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Contributor Information and Disclosures
Author

Talib Najjar, DMD, MDS, PhD Professor of Oral and Maxillofacial Surgery and Pathology, Rutgers School of Dental Medicine

Talib Najjar, DMD, MDS, PhD is a member of the following medical societies: American Society for Clinical Pathology

Disclosure: Nothing to disclose.

Chief Editor

Arlen D Meyers, MD, MBA Professor of Otolaryngology, Dentistry, and Engineering, University of Colorado School of Medicine

Arlen D Meyers, MD, MBA is a member of the following medical societies: American Academy of Facial Plastic and Reconstructive Surgery, American Academy of Otolaryngology-Head and Neck Surgery, American Head and Neck Society

Disclosure: Serve(d) as a director, officer, partner, employee, advisor, consultant or trustee for: Cerescan;RxRevu;SymbiaAllergySolutions<br/>Received income in an amount equal to or greater than $250 from: Symbia<br/>Received from Allergy Solutions, Inc for board membership; Received honoraria from RxRevu for chief medical editor; Received salary from Medvoy for founder and president; Received consulting fee from Corvectra for senior medical advisor; Received ownership interest from Cerescan for consulting; Received consulting fee from Essiahealth for advisor; Received consulting fee from Carespan for advisor; Received consulting fee from Covidien for consulting.

Additional Contributors

Marcus M Monroe, MD Attending Physician/Surgeon, Division of Otolaryngology-Head and Neck Surgery, University of Utah School of Medicine

Marcus M Monroe, MD is a member of the following medical societies: Alpha Omega Alpha, American Academy of Otolaryngology-Head and Neck Surgery, American Rhinologic Society

Disclosure: Nothing to disclose.

Acknowledgements

Murad Alam, MD Associate Professor of Dermatology, Otolaryngology, and Surgery; Chief, Section of Cutaneous and Aesthetic Surgery, Department of Dermatology, Northwestern University; Director, Mohs Micrographic Surgery, Northwestern Memorial Hospital

Murad Alam, MD is a member of the following medical societies: American Academy of Dermatology, American College of Mohs Micrographic Surgery and Cutaneous Oncology, American Dermatological Association, American Medical Association, American Society for Dermatologic Surgery, American Society for Laser Medicine and Surgery, American Society of Cosmetic Dermatology and Aesthetic Surgery, American Society of Transplantation, Dermatology Foundation, Illinois Dermatological Society, Phi Beta Kappa, Society for Investigative Dermatology, and Women's Dermatologic Society

Disclosure: Nothing to disclose.

Laurence M Baibak, MD, FACS

Disclosure: Nothing to disclose.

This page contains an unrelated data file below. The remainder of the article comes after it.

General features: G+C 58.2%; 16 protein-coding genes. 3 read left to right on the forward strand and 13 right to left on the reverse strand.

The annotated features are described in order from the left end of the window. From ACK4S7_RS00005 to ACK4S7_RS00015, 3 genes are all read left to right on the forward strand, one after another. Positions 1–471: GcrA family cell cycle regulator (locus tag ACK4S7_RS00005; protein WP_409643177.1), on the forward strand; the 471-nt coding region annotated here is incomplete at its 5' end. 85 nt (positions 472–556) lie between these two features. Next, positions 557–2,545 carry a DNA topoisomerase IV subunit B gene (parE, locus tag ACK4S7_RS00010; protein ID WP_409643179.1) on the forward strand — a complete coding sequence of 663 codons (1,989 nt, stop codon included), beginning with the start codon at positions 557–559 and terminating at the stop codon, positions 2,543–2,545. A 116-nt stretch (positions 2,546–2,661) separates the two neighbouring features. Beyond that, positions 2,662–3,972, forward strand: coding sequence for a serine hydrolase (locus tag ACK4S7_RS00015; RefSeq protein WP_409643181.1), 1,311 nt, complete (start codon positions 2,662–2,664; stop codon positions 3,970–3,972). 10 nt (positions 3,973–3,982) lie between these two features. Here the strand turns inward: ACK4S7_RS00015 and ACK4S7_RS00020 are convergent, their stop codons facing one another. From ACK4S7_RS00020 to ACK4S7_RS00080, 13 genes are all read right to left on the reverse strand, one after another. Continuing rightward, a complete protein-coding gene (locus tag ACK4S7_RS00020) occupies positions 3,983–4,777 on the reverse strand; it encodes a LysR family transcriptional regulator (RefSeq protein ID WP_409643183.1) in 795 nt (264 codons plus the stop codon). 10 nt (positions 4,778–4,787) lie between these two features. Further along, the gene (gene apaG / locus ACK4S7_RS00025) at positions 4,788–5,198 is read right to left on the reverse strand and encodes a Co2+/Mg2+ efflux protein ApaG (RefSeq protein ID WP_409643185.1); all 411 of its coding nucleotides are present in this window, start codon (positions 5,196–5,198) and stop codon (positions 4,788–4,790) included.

William Joseph Campbell, MD Resident Physician, Department of Surgery, University of Florida

William Joseph Campbell, MD is a member of the following medical societies: American College of Surgeons, American Medical Association, and American Medical Student Association/Foundation

Disclosure: Nothing to disclose.

Gregory Caputy, MD, PhD, FICS Chief Surgeon, Aesthetica Plastic and Laser Surgery Center, Inc

Gregory Caputy, MD, PhD, FICS is a member of the following medical societies: American Society for Laser Medicine and Surgery, Canadian Medical Association, International College of Surgeons, International College of Surgeons US Section, Pan-Pacific Surgical Association, and Wound Healing Society

Disclosure: Syneron Corporation Salary Speaking and teaching

Jorge I de la Torre, MD, FACS Professor of Surgery and Physical Medicine and Rehabilitation, Chief, Division of Plastic Surgery, Residency Program Director, University of Alabama at Birmingham School of Medicine; Director, Center for Advanced Surgical Aesthetics

Jorge I de la Torre, MD, FACS is a member of the following medical societies: American Association of Plastic Surgeons, American Burn Association, American College of Surgeons, American Medical Association, American Society for Laser Medicine and Surgery, American Society for Reconstructive Microsurgery, American Society of Maxillofacial Surgeons, American Society of Plastic Surgeons, Association for Academic Surgery, and Medical Association of the State of Alabama

Disclosure: Nothing to disclose.

Christopher DeBacker, MD Clinical Assistant Professor of Ophthalmology, University of Texas Health Science Center at San Antonio; Clinical Assistant Professor of Ophthalmology, University of California, San Francisco Medical Center, Veterans Affairs Medical Center

Christopher DeBacker, MD is a member of the following medical societies: American Academy of Cosmetic Surgery, American Academy of Ophthalmology, and American Society of Ophthalmic Plastic and Reconstructive Surgery